Global warming takes a whole new nasty turn

Unfortunately, things are not improving on the global warming front, especially over the past fortnight. Concerns have escalated further since East Antarctica, the coldest place on earth, experienced an unprecedented bout of warm weather and an ice floe the size of New York collapsed, early of a period of monstrous heat. Last week’s collapse, captured by satellite images, is a first in human history in the frigid region which recorded above normal temperatures of more than 40 degrees Celsius. The area had been shrinking rapidly over the past two years, and now scientists are wondering if they overestimated East Antarctica’s stability and resilience to global warming that rapidly melted the ice on the short west side and the vulnerable peninsula. Ironically, the region has long been considered stable and unaffected by climate change.
The pack ice, about 1,200 km² wide and holding back warmer water from the Conger and Glenzer glaciers, collapsed between March 14 and 16, according to ice scientist Catherine Walker of the Woods Hole Oceanographic Institute. She said scientists have never seen this happen in this part of the continent, which makes it worrying. “The Glenzer Conger Ice Shelf was probably there for thousands of years and it will never be there again,” said University of Minnesota ice scientist Peter Neff. Although the ice loss was minimal, what is alarming is where it happened, the two said.
Previous assumptions about East Antarctica’s stability may not be correct, Neff worries. If the frozen water in East Antarctica melted – in a millennial process, if not more – it would lift seas around the world by more than 160 feet. That’s more than five times the ice of the more vulnerable West Antarctic Ice Sheet, where scientists have focused much of their research. Helen Amanda Fricker, co-director of the Scripps Polar Center at the University of California, San Diego, said researchers need to spend more time examining this part of the continent. Scientists had seen this particular ice shelf – the closest to Australia – shrink quite a bit since the 1970s, Neff said. Then in 2020, shelf ice loss accelerated to lose about half of itself every month or so, Walker said.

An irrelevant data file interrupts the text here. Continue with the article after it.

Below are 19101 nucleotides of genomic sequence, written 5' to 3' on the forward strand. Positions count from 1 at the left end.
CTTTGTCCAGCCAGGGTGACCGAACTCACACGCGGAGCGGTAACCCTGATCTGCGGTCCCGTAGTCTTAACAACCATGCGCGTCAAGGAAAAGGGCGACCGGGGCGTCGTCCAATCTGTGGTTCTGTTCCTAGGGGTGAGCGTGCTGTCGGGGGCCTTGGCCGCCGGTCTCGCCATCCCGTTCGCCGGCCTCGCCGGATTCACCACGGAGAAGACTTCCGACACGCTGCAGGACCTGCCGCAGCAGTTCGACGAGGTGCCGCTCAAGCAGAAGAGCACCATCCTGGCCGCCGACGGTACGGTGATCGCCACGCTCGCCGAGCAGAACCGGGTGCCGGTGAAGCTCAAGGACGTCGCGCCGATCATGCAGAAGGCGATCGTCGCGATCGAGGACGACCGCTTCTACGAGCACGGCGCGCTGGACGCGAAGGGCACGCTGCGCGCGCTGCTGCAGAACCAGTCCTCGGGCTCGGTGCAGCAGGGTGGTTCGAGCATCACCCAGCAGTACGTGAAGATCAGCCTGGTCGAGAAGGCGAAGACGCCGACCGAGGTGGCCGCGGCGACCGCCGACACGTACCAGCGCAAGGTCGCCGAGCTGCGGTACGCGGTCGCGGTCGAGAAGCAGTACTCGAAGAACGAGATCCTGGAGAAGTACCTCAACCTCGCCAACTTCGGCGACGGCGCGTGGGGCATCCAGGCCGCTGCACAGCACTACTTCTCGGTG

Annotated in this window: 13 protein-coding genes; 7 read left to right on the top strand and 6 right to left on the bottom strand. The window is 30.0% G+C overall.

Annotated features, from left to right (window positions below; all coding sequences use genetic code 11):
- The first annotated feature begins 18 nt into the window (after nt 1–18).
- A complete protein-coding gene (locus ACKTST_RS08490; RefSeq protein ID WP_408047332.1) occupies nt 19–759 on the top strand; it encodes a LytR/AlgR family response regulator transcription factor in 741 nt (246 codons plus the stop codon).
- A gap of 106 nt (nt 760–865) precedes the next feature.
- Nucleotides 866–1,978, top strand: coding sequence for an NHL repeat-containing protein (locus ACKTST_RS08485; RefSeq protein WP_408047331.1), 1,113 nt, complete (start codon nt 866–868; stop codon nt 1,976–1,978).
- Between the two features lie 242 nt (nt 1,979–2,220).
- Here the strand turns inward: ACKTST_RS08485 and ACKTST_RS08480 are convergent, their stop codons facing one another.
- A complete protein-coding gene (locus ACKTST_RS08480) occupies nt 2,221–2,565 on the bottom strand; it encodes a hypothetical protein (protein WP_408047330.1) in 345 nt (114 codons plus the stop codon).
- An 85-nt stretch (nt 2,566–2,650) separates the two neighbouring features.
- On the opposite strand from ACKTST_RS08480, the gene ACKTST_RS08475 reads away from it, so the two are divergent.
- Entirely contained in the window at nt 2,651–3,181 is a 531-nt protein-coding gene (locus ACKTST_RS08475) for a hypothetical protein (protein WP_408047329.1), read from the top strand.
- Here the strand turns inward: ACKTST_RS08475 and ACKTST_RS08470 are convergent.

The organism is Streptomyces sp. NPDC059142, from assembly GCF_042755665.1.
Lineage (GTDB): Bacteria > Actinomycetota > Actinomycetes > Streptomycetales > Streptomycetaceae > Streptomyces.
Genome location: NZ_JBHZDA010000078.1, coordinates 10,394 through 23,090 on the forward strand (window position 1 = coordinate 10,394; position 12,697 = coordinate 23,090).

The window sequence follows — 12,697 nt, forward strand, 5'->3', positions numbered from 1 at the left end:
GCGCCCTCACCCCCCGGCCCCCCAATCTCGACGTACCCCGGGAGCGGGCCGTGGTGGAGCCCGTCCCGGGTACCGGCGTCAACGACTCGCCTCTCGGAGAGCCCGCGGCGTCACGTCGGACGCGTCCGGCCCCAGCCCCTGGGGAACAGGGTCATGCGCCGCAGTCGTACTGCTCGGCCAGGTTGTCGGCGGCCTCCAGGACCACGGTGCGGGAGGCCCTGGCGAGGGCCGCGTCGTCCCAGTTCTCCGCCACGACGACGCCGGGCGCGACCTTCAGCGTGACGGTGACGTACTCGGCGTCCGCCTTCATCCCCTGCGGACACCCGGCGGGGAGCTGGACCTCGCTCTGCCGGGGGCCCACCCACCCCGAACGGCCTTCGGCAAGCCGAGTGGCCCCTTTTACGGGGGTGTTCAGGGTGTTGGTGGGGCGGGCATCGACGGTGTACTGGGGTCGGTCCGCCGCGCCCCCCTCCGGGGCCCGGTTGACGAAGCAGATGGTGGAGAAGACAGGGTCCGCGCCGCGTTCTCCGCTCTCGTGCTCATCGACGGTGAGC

The event is totally unprecedented and upends expectations about Antarctica’s climate system, said Jonathan Wille, a researcher studying polar meteorology at Grenoble Alpes University in France. “Antarctic climatology has been rewritten,” tweeted Stefano Di Battista, a researcher who has published studies of Antarctic temperatures. Such temperature anomalies would have been considered “impossible” and “unthinkable” before they actually happened, he added.
Amid all the variability in Antarctica, the fingerprints of human-caused climate change are still evident. Its western ice cap is losing mass while the western parts of the continent and the peninsula are among the fastest warming regions on Earth. Warm ocean temperatures threaten to destabilize Antarctica’s Thwaites Glacier, a Florida-sized slab that contributes about 4% of annual sea level rise. to an exceptional heat pulse on the other side of the planet. On March 16, temperatures near the North Pole catapulted 50 degrees above normal, near the melting point.
However, one expert thinks only part of East Antarctica is of concern. “Most of East Antarctica is relatively safe, relatively invulnerable and some areas are vulnerable to it,” said British Antarctic Survey geophysicist Rob Larter. “The overall effect of climate change around East Antarctica is that it’s chipping away at the edges of the ice sheets in some places, but it’s actually adding more snow in the middle.” The takeaway is that more needs to be done to limit global warming.

Teresa H. Sadler